Dr Fabrice Bardy (Nantes, France)
Audiologist, neuroscientist and co-founder of MindEar – Fluent in English and French
Dr Bardy is a hearing neuroscientist, clinical audiologist and entrepreneur. His research interests are centred on developing methods to complete hearing assessments and hearing rehabilitation. He has worked at the National Acoustic Laboratories in Sydney for ten years, and as a clinical audiologist for five years (in France, Switzerland and Denmark). He completed a PhD at Macquarie University in Australia and is currently a honorary fellow at the University of Auckland, New Zealand.
Dr Matthieu Recugnat (Sydney, Australia)
Engineer, hearing researcher and co-founder of MindEar – Fluent in English and French
Dr Recugnat is a researcher and entrepreneur in hearing, tinnitus and cochlear implants. Previously having worked at Oticon Medical as a scientific research engineer, he completed his PhD working at University College London and later at Macquarie University, Australia where he is now an honorary research fellow.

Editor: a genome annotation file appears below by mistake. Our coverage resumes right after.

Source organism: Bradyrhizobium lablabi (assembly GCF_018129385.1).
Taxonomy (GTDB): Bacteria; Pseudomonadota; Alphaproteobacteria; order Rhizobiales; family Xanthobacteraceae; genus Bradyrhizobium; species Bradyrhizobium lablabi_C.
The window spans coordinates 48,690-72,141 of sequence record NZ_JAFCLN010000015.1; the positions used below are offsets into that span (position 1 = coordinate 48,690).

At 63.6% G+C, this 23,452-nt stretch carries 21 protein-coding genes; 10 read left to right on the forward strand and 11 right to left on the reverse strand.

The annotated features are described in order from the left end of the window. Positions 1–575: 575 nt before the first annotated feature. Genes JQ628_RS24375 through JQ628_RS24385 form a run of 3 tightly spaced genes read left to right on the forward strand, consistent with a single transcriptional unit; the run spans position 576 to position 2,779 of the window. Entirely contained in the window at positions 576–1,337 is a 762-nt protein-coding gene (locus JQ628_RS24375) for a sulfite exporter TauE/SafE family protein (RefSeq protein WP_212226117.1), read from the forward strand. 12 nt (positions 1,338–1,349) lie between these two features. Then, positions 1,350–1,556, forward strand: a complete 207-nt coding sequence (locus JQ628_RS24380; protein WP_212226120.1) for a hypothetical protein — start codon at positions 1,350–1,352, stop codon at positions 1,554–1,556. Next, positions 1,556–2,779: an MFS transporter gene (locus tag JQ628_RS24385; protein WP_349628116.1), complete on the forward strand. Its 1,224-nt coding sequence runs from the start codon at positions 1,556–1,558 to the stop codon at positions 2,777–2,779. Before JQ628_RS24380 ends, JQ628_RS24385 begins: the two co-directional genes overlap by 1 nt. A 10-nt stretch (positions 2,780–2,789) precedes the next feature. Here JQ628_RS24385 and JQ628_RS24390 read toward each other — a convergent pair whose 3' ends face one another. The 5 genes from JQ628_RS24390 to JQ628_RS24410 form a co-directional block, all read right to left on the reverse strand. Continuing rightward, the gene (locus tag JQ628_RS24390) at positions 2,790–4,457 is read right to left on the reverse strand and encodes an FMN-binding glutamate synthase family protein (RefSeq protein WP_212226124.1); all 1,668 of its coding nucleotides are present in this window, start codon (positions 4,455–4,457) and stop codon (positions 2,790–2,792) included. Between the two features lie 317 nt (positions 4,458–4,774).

Michael Piskosz (New Jersey, USA)
Audiologist and tinnitus specialist – Fluent in English
Michael is an audiologist and tinnitus expert who did his undergraduate studies at Syracuse University, and his Masters of Science in Audiology at the University of Washington. He has worked in the hearing healthcare field for over twenty-five years collaborating in the development of tinnitus treatment options with major hearing manufacturers. He is a thought leader in audiology and tinnitus support.
Prof Laure Jacquemin (Antwerp, Belgium)
Postdoctoral researcher and clinical audiologist – Fluent in English and Dutch
Prof Jacquemin is an audiologist with expertise in tinnitus, hyperacusis and misophonia. Her research is focused on improving quality of life via investigating new techniques to objectify the patients' perception and improving current treatments. She has a PhD from the University of Antwerp where she is currently professor.
N.B. All the above experts are associated with the company MindEar and are available to provide comment and background on tinnitus in general in relation to tinnitus week.
What is tinnitus?
- Even before we are born, our brains learn to filter out sounds that we determine to be irrelevant, such as the surprisingly loud sound of blood rushing past our ears. As we grow, our brains further learn to filter out environmental noises such as a busy road, an air conditioner or sleeping partners.